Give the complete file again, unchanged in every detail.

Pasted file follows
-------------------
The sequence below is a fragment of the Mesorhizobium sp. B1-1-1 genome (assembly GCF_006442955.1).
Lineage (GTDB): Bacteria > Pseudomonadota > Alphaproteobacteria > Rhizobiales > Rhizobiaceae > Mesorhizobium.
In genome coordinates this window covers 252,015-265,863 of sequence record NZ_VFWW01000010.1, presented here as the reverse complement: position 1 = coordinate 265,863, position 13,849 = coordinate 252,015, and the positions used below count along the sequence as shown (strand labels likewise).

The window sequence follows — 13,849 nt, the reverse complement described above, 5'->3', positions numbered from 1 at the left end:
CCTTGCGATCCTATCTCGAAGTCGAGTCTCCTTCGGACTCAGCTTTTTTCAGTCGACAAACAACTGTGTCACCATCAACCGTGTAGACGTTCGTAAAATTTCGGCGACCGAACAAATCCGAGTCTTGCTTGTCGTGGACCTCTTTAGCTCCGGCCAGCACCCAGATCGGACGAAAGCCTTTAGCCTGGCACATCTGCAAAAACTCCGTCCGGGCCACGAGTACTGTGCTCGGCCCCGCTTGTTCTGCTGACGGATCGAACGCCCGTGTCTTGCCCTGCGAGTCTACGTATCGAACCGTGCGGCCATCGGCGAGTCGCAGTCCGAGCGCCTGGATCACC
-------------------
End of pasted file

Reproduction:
The sequence below is a fragment of the Mesorhizobium sp. B1-1-1 genome (assembly GCF_006442955.1).
Lineage (GTDB): Bacteria > Pseudomonadota > Alphaproteobacteria > Rhizobiales > Rhizobiaceae > Mesorhizobium.
In genome coordinates this window covers 252,015-265,863 of sequence record NZ_VFWW01000010.1, presented here as the reverse complement: position 1 = coordinate 265,863, position 13,849 = coordinate 252,015, and the positions used below count along the sequence as shown (strand labels likewise).

The window sequence follows — 13,849 nt, the reverse complement described above, 5'->3', positions numbered from 1 at the left end:
CCTTGCGATCCTATCTCGAAGTCGAGTCTCCTTCGGACTCAGCTTTTTTCAGTCGACAAACAACTGTGTCACCATCAACCGTGTAGACGTTCGTAAAATTTCGGCGACCGAACAAATCCGAGTCTTGCTTGTCGTGGACCTCTTTAGCTCCGGCCAGCACCCAGATCGGACGAAAGCCTTTAGCCTGGCACATCTGCAAAAACTCCGTCCGGGCCACGAGTACTGTGCTCGGCCCCGCTTGTTCTGCTGACGGATCGAACGCCCGTGTCTTGCCCTGCGAGTCTACGTATCGAACCGTGCGGCCATCGGCGAGTCGCAGTCCGAGCGCCTGGATCACC